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**2E4: SOLIDS & STRUCTURES Lecture 10**

Dr. Bidisha Ghosh Notes: lids & Structures

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Components of Stress Elementary Cube: A infinitesimally small cube (dimensions: dxxdyxdz) is considered to get an insider’s view on the stresses acting inside the material of the beam. Nine components of stress are acting. (A stress tensor can be defined.) For homogenous, isotropic material, Hence, three normal stress components and three shear stress components can be considered.

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Stress Tensor

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**Typical cases of stress**

STRESS IS DIRECTIONAL Uniaxial Stress: An cube element of the body when subjected only to normal stresses along one direction only, the one-dimensional state of stress is referred to as uniaxial tension or compression. (Everything that has been done so far) (or in other words only is acting on the elementary cube. Biaxial Stress: An cube element of the body when subjected only to normal stresses along two perpendicular directions. In this case,

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**Typical Cases of Stresses (that are modelled)**

Tri-axial Stress: An cube element of the body when subjected only to normal stresses, acting in mutually perpendicular directions it is said to be in a state of triaxial stress. The absence of shearing stresses indicates that the preceding stresses are the principal stresses for the element.

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**Typical cases of stress**

Pure Shear: In this case, the element is subjected to plane shearing stresses only. The planes ab and cd are in pure shear. Typical pure shear occurs over the cross sections and on longitudinal planes of a circular shaft subjected to torsion.

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**Typical Cases of Stresses (that are modelled)**

Plane Stress: An elementary cube of a body under stress when subjected only to biaxial stresses only on the x and y faces of the element, then the body is in plane stress. The stresses can be both normal stresses and/or shear stresses. This set of equation represent a state called plane stress and also Hooke’s law for 2D stress. (Extend it to 3D!!!)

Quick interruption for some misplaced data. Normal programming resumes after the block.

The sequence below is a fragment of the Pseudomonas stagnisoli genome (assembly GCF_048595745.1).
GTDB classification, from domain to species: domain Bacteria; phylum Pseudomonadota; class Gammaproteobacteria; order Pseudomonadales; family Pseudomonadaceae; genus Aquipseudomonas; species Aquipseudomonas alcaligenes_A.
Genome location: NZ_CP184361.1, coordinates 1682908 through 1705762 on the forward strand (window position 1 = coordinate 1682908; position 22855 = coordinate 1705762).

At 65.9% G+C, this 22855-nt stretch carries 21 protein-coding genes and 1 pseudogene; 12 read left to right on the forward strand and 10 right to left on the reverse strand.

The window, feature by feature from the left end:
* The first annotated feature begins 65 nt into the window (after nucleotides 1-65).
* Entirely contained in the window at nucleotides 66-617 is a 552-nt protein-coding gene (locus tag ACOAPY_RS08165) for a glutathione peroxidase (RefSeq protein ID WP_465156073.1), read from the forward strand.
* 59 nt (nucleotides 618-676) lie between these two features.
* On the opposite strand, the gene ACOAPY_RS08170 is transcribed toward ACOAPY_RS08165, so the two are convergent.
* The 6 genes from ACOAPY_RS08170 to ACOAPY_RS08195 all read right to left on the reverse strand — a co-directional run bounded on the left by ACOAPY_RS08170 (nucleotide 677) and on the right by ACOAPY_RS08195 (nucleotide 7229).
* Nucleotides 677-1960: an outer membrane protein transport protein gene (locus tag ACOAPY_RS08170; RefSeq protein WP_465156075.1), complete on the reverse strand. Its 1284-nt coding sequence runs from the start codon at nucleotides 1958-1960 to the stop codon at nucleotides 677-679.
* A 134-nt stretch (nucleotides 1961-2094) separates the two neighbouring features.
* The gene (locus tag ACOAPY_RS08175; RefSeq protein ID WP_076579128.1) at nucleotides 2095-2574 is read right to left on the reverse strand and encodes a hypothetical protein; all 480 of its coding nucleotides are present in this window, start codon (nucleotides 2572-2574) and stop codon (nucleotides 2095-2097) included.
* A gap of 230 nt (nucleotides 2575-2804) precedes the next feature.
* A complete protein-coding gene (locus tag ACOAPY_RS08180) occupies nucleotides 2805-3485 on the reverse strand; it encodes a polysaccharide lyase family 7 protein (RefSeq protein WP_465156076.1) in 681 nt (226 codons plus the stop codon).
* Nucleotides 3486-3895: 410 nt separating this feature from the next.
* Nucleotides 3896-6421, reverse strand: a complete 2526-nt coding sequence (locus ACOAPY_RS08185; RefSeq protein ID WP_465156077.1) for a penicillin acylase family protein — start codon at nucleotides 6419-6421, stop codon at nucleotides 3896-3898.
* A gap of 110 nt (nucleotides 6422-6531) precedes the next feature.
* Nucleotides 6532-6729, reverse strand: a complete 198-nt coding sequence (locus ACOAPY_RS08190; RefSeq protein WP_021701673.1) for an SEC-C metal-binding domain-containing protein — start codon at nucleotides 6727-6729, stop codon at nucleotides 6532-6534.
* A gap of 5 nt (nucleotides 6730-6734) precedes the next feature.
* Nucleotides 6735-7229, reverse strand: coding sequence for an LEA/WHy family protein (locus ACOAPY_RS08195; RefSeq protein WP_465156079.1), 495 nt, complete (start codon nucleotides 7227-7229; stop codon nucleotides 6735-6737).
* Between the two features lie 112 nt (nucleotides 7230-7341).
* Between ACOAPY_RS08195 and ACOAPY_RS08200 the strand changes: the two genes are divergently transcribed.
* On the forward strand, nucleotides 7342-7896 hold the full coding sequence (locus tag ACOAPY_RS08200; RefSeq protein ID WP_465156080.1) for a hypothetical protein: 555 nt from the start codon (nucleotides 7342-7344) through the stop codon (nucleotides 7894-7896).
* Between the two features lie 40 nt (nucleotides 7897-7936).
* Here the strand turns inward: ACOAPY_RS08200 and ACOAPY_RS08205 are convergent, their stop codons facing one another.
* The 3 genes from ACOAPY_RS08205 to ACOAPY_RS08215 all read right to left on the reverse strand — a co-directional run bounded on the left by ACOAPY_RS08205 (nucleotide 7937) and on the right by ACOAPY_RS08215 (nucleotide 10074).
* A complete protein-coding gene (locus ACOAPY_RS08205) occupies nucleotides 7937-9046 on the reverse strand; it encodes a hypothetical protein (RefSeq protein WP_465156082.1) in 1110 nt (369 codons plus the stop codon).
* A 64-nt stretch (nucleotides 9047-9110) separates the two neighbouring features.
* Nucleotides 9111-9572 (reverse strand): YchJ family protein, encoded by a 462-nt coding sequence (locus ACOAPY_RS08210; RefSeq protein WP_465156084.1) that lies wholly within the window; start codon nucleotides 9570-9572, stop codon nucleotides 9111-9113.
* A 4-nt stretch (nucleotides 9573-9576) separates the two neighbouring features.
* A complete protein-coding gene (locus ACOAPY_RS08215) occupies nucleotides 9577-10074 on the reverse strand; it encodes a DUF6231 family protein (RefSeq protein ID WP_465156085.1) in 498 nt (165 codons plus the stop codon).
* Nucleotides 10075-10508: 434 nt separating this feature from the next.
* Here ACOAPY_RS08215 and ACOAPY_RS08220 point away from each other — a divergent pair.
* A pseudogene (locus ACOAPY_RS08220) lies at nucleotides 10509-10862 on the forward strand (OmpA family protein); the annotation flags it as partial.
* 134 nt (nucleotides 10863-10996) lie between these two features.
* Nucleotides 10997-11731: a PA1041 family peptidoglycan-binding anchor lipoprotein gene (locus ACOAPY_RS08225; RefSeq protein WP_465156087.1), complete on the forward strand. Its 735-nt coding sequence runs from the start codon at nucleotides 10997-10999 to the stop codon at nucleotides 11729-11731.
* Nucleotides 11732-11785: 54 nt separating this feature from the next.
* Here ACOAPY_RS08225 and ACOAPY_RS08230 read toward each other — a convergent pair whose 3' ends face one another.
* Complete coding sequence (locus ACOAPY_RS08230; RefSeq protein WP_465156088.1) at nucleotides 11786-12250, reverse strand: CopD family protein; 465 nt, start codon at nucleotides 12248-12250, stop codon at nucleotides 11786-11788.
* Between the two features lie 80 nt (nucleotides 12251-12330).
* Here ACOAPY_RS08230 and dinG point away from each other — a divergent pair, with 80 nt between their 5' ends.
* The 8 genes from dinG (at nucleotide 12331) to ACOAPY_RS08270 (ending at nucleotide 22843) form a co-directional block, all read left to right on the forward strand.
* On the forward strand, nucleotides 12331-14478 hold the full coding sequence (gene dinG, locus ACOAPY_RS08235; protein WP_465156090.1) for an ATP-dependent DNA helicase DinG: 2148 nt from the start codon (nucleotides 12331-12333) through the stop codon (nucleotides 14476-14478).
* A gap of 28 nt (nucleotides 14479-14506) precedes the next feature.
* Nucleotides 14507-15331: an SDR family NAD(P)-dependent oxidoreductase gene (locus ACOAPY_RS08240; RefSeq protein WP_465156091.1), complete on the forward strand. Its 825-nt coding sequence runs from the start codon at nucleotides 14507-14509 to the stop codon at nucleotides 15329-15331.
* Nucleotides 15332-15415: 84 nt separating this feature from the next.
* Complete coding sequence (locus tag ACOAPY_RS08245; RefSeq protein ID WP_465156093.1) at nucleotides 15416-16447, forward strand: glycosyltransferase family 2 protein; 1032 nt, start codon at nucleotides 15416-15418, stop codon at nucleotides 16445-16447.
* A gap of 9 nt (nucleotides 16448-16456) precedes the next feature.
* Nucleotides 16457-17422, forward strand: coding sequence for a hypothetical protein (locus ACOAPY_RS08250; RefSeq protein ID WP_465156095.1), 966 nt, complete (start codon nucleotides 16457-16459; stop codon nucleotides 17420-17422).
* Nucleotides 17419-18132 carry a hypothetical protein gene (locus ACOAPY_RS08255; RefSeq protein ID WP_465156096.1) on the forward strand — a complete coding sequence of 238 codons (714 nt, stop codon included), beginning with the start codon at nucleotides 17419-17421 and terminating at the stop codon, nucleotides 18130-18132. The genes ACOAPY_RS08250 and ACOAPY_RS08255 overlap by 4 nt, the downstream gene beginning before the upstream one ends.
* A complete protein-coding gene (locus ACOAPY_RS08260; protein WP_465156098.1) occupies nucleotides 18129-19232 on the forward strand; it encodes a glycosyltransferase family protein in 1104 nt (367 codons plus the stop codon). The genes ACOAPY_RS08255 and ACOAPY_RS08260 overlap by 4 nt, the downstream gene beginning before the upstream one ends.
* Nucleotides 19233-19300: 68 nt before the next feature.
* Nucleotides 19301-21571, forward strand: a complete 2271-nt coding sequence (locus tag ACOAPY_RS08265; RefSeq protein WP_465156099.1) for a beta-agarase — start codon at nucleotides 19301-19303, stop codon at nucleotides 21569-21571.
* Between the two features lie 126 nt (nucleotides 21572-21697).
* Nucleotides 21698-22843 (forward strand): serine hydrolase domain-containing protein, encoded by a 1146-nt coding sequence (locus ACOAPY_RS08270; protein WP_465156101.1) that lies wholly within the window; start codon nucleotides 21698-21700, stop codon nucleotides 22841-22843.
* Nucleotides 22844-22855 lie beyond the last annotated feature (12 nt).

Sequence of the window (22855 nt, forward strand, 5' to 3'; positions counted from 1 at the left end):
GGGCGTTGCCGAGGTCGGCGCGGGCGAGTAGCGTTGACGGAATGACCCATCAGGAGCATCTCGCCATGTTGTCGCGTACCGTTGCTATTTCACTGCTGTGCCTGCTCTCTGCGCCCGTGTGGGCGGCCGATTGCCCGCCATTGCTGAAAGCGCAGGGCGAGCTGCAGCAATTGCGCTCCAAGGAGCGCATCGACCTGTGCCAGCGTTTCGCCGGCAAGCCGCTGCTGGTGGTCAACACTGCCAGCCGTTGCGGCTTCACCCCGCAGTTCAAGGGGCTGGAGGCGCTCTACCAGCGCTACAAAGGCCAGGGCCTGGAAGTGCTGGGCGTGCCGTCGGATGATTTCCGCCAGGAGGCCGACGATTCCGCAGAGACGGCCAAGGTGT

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Stress Element Stress element can be defined as stress gauge. Similar to strain gauge it helps to measure what is happening inside the body under stress. We will be concentrating only on 2D stress element for simplicity (and sanity!) 2D stress elements are actually an infinitesimally small layer cut out of the elementary cube under plane stress conditions. This will help us to know what is going on with stresses inside!!

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**Stresses on Inclined Planes**

Consider an inclined section of a prismatic bar. For equilibrium, Assume no shearing stress working on the inclined plane. Let’s name the inclined plane pq. The force can be resolved to a component perpendicular to the plane pq, called And, parallel to the plane pq, The area of the inclined plane pq,

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**Stresses on Inclined Planes**

Normal stress on pq, Shear Stress on pq,

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**Stresses on Inclined Planes**

So, what is the maximum normal stress? And maximum shear stress, The formulae are valid in tension (positive) and compression (negative).

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**Shear Failure of Column**

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**Shear vs. Normal Stress For , 𝜎 𝑥 = 1MPa theta (degree) normal stress**

shear stress 1.00 0.00 15 0.93 0.25 30 0.75 0.43 45 0.50 60 75 0.07 90 105 -0.25 120 -0.43 135 -0.50 150 165 180